The potential cost of individually scanning the huge number of cards in the Sony archives has prevented day-to-day access by ADP editors to all of the information on the cards. However, the Sony archives include a 16mm microfilm copy of many of the cards and the corporation has allowed UCSB to scan the microfilm reels. The card images, while sometimes difficult or impossible to read, have been invaluable to ADP editors building the Victor discography. Image courtesy of Sony Music Entertainment Archives.

Victor blue history card (BHC) for the B-side of Victor disc 46212. This BHC, reproduced from a digital snapshot taken at the Sony archives, documents one side of a Victor disc that derives from a master believed to have been made in China. Very little documentation of Victor's recording activities in Asia is held in the United States, or possibly anywhere. The card represents the only information available to ADP editors about this 1928 recording. The spelling of the choir director's name on the card as "Nochlin" is an error. Research by an ADP editor has determined that the choir heard on the disc is directed by the notable musician Ivan Andreevich Kolchin. Evidence of seeping of the adhesive used to glue a label sample to the verso of the card may be seen at the top of the card. Image courtesy of Sony Music Entertainment Archives.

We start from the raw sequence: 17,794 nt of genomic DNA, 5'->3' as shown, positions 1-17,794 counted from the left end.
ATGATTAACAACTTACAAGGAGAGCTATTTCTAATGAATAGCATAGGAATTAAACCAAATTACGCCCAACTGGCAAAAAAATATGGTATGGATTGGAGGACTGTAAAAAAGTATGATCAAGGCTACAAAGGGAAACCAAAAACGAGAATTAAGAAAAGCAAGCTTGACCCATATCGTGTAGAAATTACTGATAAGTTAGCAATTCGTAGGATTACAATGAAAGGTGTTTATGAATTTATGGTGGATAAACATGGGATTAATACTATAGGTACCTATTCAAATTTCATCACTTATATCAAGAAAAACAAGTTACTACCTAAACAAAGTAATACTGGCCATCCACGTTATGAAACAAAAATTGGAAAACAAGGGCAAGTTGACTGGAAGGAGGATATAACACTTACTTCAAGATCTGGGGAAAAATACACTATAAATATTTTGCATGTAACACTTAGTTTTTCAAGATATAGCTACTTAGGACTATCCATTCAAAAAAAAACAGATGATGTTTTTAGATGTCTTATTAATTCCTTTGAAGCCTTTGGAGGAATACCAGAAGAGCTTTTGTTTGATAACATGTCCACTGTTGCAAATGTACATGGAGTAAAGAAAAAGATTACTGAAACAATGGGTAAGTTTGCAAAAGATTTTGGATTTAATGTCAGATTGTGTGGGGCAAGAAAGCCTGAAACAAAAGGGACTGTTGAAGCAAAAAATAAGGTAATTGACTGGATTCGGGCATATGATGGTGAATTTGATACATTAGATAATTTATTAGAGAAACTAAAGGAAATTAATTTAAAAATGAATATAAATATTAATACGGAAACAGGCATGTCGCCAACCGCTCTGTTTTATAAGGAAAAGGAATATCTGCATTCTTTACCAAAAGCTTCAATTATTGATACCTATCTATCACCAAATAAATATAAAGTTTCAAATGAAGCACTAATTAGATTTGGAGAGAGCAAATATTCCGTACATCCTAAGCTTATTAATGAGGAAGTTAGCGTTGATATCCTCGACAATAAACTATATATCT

Microfilm image of the BHC for "Zonky," by McKinney's Cotton Pickers. The upper-right-hand corner notations on this blue history card inform ADP editors of the catalog numbers of several of the various issues of take 1 of Victor master BVE-59140, including both Victor and Bluebird 78rpm issues and a 45rpm disc. Image courtesy of Sony Music Entertainment Archives.